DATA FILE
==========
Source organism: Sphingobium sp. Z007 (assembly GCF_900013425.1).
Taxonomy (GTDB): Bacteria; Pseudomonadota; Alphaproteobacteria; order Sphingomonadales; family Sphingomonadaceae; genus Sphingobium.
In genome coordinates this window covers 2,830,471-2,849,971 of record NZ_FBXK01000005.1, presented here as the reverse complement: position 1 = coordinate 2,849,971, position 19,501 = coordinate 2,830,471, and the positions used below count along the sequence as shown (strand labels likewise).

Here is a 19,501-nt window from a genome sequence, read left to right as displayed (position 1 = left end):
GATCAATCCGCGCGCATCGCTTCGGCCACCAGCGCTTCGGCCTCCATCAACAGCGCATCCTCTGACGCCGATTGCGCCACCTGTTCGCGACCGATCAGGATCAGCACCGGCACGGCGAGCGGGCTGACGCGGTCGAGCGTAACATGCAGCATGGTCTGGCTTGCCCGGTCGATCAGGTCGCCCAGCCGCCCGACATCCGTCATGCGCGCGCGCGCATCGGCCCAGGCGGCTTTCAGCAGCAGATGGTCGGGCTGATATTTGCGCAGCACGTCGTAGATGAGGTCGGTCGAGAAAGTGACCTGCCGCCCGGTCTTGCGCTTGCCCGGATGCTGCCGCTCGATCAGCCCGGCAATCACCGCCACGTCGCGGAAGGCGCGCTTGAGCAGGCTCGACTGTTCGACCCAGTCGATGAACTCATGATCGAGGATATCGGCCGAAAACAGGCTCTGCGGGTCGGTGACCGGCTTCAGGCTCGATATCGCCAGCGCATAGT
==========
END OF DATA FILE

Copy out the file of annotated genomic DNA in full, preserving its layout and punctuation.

Source organism: Sphingobium sp. Z007 (assembly GCF_900013425.1).
Taxonomy (GTDB): Bacteria; Pseudomonadota; Alphaproteobacteria; order Sphingomonadales; family Sphingomonadaceae; genus Sphingobium.
In genome coordinates this window covers 2,830,471-2,849,971 of record NZ_FBXK01000005.1, presented here as the reverse complement: position 1 = coordinate 2,849,971, position 19,501 = coordinate 2,830,471, and the positions used below count along the sequence as shown (strand labels likewise).

Here is a 19,501-nt window from a genome sequence, read left to right as displayed (position 1 = left end):
GATCAATCCGCGCGCATCGCTTCGGCCACCAGCGCTTCGGCCTCCATCAACAGCGCATCCTCTGACGCCGATTGCGCCACCTGTTCGCGACCGATCAGGATCAGCACCGGCACGGCGAGCGGGCTGACGCGGTCGAGCGTAACATGCAGCATGGTCTGGCTTGCCCGGTCGATCAGGTCGCCCAGCCGCCCGACATCCGTCATGCGCGCGCGCGCATCGGCCCAGGCGGCTTTCAGCAGCAGATGGTCGGGCTGATATTTGCGCAGCACGTCGTAGATGAGGTCGGTCGAGAAAGTGACCTGCCGCCCGGTCTTGCGCTTGCCCGGATGCTGCCGCTCGATCAGCCCGGCAATCACCGCCACGTCGCGGAAGGCGCGCTTGAGCAGGCTCGACTGTTCGACCCAGTCGATGAACTCATGATCGAGGATATCGGCCGAAAACAGGCTCTGCGGGTCGGTGACCGGCTTCAGGCTCGATATCGCCAGCGCATAGT